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  1. #1
    Join Date
    Apr 2001
    Posts
    52
    a few years back a roofer installed what I think is called an attic ventilator...motorized fan on roof that operates off thermostat. (I think he replaced a turbine that wasn't motorized but moved when the wind blew.)
    Now the motor had died.
    Should I replace this?
    I have read that sometimes these can create negative pressure in the house. I've also read that they don't help lower the temperature in the attic. Sorry if this isn't an HVAC question.
    Thanks.

  2. #2
    Join Date
    Aug 2002
    Location
    Office and warehouse in both Crystal River & New Port Richey ,FL
    Posts
    18,836
    U of Florida Studty determined ,at best you spend what it saves in operating it.

    Replace with a turbine ,or ignore .Next roof replacement,install ridge vent.

  3. #3
    Join Date
    Apr 2001
    Posts
    52
    Thanks very much.

  4. #4
    Join Date
    Apr 2001
    Posts
    52
    Do you recommend a particular turbine? Is the Attic Aire model by AirVent a reasonable one to use? Thanks

  5. #5
    Join Date
    Jun 2004
    Location
    Dallas
    Posts
    179
    IT depends on where you live and other factors.

    In Dallas, I had the static-type roof vents and I could NOT keep my house below 80 degrees in July and August running constantly. This was not a matter of efficiency, it was a matter of livability and sanity.

    I put in an electric roof vent and made sure that I had the required number of soffit vents to allow enough outside air into the attic so I would not have the negative pressure situation you mention.

    The vent plus solar screens cut my bill by more than 50% the next year. I really couldn't beleive how much it dropped. I was able to keep the house at a comfortable 77 degrees with normal cycling.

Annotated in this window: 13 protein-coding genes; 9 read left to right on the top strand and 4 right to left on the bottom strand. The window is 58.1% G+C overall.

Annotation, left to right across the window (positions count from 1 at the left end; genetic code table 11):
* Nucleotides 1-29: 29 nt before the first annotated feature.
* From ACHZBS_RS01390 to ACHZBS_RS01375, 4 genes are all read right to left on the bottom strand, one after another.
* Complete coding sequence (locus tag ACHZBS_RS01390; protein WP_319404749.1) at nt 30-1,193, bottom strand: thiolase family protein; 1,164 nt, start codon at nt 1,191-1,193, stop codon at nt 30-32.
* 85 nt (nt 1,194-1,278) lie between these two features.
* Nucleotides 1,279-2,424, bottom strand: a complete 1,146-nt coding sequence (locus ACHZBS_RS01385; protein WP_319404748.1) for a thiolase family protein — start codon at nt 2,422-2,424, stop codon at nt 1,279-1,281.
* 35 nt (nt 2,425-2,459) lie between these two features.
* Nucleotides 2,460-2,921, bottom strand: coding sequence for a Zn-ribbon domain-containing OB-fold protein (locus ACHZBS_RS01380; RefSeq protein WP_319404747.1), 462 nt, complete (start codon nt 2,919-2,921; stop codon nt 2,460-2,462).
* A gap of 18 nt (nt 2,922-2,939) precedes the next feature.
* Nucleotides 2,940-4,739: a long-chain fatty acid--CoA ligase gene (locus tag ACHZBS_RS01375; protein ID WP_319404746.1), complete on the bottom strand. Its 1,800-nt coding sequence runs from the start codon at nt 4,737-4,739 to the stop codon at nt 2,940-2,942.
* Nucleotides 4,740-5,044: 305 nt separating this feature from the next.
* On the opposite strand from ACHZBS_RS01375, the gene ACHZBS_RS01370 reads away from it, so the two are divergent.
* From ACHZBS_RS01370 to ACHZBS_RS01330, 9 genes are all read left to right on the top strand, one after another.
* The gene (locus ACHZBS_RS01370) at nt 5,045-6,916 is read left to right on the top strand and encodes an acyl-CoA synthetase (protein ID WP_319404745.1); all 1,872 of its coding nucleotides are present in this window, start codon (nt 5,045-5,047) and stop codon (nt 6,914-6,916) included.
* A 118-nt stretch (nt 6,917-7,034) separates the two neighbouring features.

Some people do it to increase efficiency, and then it is a toss-up, but some do it out of necessity. Just make sure you have adequate attic intake air.

  6. #6
    Join Date
    Apr 2001
    Posts
    52
    Thanks,
    I live in Houston so it's hot and humid. I don't know whether we have sufficient attic intake vents ). I'll try to check on that. We are able to keep the house cool enough, the plastic film on the windows helps a lot I think.
    It's just real hot in the attic.

  7. #7
    Join Date
    Feb 2003
    Location
    Huntsville,AL
    Posts
    4,125
    ridge vents should NOT be installed on low sloping roofs -- water may be blown in!

    read info @ BUILDINGSCIENCE.com

    check your vent inlet screening -- regular window screen clogs fast with lint -- use 0.25 inch hardware cloth to keep out insects -- then overlay that with 0.5 inch to keep out squirrels --

    I reworked my bdrm attic pwr vent to be cord plug into elec outlet box, so can remove motor from roof -- which I just did to oil motor bearings last week after 5yr service. Unit is probably 20+yr old -- does good job.